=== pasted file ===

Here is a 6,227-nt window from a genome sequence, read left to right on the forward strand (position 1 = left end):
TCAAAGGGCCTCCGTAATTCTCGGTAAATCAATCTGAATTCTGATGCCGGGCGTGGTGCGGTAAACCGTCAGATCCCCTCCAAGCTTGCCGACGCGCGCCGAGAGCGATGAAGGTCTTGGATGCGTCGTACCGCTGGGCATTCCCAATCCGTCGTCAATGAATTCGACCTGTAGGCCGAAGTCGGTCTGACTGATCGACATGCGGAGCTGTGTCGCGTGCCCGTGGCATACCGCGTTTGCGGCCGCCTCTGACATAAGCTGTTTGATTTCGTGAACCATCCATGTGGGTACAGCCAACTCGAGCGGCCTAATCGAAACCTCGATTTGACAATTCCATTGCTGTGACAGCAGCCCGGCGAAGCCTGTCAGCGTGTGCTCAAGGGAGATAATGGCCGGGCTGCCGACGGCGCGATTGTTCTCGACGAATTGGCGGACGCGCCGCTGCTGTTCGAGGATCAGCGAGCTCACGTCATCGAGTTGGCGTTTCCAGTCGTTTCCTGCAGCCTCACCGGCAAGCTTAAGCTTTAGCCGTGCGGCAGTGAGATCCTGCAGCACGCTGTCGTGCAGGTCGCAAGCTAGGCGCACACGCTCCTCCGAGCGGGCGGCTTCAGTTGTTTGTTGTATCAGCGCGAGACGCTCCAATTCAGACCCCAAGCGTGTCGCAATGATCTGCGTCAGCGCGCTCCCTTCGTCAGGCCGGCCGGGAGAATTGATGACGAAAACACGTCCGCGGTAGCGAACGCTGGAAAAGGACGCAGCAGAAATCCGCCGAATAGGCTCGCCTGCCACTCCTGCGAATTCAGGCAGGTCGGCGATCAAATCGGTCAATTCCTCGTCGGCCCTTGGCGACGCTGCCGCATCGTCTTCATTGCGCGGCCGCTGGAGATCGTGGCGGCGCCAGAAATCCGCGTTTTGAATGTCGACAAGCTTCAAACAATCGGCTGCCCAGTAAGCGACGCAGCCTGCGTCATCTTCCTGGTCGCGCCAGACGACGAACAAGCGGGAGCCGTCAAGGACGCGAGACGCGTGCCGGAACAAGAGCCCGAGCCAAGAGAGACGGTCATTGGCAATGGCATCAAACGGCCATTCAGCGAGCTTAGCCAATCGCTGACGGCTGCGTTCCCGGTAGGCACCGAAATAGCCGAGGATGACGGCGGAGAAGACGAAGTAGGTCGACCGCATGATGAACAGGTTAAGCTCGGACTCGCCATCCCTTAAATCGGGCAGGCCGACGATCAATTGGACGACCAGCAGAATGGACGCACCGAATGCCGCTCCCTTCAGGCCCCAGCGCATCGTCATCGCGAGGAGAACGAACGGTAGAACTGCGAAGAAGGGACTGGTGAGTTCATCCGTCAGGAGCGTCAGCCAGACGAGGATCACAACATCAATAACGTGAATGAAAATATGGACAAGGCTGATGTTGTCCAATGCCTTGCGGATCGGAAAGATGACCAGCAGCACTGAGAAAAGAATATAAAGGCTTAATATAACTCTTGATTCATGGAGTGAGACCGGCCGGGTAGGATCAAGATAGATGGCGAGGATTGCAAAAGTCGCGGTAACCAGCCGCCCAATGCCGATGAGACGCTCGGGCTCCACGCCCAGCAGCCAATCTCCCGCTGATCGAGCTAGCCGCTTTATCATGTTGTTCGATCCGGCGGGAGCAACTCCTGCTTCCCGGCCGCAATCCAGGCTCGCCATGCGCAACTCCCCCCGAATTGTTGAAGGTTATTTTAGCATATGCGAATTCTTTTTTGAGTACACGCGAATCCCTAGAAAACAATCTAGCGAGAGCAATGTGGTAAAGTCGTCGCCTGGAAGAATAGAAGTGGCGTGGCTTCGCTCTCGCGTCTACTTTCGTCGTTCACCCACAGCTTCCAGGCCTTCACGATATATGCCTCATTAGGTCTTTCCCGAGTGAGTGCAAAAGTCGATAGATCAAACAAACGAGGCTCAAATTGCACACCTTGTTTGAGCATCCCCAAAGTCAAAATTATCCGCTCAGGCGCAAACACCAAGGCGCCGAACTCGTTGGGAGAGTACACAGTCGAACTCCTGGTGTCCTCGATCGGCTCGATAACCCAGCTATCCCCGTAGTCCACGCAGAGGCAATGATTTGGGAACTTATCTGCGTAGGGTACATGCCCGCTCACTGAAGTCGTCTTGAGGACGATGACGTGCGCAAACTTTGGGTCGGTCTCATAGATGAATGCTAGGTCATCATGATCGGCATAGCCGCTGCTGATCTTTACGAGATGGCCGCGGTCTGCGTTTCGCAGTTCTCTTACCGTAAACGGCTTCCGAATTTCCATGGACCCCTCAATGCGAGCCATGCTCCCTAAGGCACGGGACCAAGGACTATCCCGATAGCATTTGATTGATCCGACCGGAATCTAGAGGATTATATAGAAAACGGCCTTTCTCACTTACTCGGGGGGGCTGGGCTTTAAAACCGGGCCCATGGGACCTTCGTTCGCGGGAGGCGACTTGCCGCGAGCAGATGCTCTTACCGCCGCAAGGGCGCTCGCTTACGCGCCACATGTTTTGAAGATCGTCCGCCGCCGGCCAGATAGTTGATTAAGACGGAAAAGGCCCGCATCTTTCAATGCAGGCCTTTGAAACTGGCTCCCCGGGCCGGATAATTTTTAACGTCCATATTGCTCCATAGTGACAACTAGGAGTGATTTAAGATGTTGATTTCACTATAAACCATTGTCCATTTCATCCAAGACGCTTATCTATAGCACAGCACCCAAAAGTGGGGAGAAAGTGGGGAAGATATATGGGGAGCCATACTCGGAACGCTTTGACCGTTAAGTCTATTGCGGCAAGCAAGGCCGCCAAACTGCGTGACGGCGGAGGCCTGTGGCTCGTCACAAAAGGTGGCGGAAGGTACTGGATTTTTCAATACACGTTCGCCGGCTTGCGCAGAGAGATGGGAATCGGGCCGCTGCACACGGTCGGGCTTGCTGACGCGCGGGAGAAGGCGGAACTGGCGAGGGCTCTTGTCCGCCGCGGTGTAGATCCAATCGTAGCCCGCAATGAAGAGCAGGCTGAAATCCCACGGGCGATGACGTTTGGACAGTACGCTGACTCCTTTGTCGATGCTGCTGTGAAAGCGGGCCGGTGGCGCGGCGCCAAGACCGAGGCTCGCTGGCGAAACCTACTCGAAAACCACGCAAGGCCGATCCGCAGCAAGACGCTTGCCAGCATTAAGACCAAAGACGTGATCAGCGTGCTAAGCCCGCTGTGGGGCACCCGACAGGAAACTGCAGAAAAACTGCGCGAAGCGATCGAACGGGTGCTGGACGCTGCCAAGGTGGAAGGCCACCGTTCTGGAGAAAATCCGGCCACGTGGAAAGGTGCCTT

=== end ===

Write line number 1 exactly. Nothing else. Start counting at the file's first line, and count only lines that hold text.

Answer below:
Here is a 6,227-nt window from a genome sequence, read left to right on the forward strand (position 1 = left end):